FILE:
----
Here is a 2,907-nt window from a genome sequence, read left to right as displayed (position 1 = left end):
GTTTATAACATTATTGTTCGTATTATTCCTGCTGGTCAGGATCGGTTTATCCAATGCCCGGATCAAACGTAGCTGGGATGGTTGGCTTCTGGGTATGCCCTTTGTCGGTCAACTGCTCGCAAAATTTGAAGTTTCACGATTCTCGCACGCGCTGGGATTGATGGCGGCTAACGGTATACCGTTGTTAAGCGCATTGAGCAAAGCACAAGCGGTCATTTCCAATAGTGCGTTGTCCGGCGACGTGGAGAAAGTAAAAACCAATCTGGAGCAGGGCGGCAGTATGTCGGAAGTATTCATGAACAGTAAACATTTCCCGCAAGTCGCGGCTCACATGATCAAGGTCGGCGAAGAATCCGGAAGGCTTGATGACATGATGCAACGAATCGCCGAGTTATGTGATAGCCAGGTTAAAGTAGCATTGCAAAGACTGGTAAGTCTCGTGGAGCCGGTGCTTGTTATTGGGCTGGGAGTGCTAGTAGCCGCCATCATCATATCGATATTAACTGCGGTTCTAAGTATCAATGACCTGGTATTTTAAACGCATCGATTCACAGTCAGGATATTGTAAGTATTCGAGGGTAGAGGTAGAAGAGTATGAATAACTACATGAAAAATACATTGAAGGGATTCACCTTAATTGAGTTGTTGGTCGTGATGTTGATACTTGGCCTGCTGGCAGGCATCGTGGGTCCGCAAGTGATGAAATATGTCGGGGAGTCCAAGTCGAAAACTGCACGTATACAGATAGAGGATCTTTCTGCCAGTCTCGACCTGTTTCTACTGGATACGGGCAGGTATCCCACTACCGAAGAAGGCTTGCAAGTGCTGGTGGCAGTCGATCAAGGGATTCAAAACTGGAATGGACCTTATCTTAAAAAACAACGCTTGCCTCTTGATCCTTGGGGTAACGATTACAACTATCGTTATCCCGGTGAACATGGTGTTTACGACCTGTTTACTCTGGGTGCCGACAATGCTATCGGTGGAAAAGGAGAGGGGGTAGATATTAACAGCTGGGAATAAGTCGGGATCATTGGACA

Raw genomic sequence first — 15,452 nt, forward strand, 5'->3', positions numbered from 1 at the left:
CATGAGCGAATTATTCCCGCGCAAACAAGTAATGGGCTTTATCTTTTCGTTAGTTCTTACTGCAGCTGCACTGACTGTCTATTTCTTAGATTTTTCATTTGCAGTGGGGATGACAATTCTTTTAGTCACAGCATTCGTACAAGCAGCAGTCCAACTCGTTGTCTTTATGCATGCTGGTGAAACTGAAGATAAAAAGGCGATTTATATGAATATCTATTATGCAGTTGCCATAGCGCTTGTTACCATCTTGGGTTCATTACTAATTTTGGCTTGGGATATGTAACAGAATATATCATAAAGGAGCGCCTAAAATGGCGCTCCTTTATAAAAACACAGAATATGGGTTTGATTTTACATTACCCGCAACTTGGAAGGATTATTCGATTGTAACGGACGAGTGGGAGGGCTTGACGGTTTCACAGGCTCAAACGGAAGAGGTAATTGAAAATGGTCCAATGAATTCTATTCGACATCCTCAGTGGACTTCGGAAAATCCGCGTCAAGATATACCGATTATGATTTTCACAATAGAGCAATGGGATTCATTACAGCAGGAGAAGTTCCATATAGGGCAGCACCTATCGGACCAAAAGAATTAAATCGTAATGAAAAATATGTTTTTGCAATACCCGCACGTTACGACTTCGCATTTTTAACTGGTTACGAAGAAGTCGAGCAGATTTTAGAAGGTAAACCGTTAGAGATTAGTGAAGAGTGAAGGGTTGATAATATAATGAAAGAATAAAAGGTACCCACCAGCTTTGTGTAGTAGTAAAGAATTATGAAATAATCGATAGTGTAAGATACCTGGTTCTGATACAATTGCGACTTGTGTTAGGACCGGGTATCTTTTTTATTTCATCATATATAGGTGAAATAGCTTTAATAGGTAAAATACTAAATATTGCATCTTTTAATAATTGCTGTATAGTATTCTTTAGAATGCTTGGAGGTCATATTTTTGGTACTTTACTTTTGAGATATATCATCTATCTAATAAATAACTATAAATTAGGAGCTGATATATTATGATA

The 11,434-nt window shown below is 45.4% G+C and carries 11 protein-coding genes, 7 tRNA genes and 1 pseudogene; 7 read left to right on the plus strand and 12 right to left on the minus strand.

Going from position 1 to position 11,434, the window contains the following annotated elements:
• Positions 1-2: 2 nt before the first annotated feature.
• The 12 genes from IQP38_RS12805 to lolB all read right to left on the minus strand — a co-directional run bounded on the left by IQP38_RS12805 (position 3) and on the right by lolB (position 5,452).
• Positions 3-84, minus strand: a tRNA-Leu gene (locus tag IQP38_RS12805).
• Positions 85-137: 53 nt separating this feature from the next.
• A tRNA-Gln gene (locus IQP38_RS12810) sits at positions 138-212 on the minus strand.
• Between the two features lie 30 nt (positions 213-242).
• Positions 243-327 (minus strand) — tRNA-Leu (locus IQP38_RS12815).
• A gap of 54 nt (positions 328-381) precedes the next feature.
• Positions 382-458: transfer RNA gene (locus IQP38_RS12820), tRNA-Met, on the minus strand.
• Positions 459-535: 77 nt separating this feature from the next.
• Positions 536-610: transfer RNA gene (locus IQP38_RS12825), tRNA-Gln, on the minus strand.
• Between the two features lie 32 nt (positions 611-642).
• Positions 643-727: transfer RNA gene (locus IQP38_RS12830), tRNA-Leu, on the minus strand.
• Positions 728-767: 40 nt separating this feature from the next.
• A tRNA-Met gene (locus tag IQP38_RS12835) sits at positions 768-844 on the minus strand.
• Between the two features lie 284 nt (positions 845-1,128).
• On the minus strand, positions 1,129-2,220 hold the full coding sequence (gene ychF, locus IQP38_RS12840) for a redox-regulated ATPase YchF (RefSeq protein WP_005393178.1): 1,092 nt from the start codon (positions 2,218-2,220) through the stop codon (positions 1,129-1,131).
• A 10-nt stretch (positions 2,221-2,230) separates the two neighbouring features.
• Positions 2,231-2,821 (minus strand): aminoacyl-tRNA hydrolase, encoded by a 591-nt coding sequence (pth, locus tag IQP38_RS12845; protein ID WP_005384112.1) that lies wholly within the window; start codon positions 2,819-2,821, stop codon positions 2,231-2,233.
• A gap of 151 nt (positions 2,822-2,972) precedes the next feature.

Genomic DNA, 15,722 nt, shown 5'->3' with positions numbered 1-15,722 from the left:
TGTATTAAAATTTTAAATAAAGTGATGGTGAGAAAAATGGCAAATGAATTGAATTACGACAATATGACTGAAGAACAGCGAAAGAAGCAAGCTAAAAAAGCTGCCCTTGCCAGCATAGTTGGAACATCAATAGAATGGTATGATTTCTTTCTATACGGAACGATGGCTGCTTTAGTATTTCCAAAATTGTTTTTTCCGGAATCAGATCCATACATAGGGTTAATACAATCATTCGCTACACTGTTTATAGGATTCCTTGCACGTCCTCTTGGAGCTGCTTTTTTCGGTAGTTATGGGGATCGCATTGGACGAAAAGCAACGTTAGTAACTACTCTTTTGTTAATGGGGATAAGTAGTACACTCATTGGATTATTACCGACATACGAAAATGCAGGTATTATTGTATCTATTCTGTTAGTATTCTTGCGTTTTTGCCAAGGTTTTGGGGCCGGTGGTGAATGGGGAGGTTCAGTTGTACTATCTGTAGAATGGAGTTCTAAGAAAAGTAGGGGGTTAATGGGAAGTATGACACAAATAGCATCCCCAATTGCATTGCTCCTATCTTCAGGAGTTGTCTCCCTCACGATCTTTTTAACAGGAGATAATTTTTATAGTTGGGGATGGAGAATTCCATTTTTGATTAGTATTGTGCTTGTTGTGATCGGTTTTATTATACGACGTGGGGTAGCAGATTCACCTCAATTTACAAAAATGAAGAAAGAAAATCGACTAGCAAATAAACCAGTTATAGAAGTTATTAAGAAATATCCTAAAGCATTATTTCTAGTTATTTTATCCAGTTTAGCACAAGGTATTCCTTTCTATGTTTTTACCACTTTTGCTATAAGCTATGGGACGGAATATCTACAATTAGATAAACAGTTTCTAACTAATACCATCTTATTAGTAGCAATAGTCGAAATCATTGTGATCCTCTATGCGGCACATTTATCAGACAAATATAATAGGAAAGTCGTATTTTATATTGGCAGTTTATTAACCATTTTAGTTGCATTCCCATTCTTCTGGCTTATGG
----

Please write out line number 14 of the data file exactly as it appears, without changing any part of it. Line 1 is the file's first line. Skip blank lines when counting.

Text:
• A gap of 54 nt (positions 328-381) precedes the next feature.